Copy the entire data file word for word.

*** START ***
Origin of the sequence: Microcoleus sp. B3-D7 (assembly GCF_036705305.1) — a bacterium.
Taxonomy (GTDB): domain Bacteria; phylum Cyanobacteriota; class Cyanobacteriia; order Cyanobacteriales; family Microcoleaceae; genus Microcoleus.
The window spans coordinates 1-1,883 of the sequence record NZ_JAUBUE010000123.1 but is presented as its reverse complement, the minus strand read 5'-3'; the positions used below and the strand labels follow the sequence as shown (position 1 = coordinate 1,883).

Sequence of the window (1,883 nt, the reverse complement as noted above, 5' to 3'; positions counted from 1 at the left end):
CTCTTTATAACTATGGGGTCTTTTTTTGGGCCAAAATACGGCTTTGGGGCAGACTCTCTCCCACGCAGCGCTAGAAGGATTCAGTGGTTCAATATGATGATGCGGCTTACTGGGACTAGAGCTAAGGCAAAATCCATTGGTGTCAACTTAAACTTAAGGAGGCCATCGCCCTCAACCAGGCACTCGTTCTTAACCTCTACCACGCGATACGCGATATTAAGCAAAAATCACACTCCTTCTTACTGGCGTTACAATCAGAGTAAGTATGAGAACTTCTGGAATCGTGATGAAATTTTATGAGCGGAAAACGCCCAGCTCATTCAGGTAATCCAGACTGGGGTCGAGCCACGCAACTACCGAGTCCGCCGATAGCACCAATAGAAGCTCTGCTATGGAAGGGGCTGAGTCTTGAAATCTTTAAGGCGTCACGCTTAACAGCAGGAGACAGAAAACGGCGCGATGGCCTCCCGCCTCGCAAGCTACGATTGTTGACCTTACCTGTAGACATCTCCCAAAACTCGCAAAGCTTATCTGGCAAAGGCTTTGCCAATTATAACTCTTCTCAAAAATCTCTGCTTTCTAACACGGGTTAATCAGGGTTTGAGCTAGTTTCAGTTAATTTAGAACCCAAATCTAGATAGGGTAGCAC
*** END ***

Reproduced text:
Origin of the sequence: Microcoleus sp. B3-D7 (assembly GCF_036705305.1) — a bacterium.
Taxonomy (GTDB): domain Bacteria; phylum Cyanobacteriota; class Cyanobacteriia; order Cyanobacteriales; family Microcoleaceae; genus Microcoleus.
The window spans coordinates 1-1,883 of the sequence record NZ_JAUBUE010000123.1 but is presented as its reverse complement, the minus strand read 5'-3'; the positions used below and the strand labels follow the sequence as shown (position 1 = coordinate 1,883).

Sequence of the window (1,883 nt, the reverse complement as noted above, 5' to 3'; positions counted from 1 at the left end):
CTCTTTATAACTATGGGGTCTTTTTTTGGGCCAAAATACGGCTTTGGGGCAGACTCTCTCCCACGCAGCGCTAGAAGGATTCAGTGGTTCAATATGATGATGCGGCTTACTGGGACTAGAGCTAAGGCAAAATCCATTGGTGTCAACTTAAACTTAAGGAGGCCATCGCCCTCAACCAGGCACTCGTTCTTAACCTCTACCACGCGATACGCGATATTAAGCAAAAATCACACTCCTTCTTACTGGCGTTACAATCAGAGTAAGTATGAGAACTTCTGGAATCGTGATGAAATTTTATGAGCGGAAAACGCCCAGCTCATTCAGGTAATCCAGACTGGGGTCGAGCCACGCAACTACCGAGTCCGCCGATAGCACCAATAGAAGCTCTGCTATGGAAGGGGCTGAGTCTTGAAATCTTTAAGGCGTCACGCTTAACAGCAGGAGACAGAAAACGGCGCGATGGCCTCCCGCCTCGCAAGCTACGATTGTTGACCTTACCTGTAGACATCTCCCAAAACTCGCAAAGCTTATCTGGCAAAGGCTTTGCCAATTATAACTCTTCTCAAAAATCTCTGCTTTCTAACACGGGTTAATCAGGGTTTGAGCTAGTTTCAGTTAATTTAGAACCCAAATCTAGATAGGGTAGCAC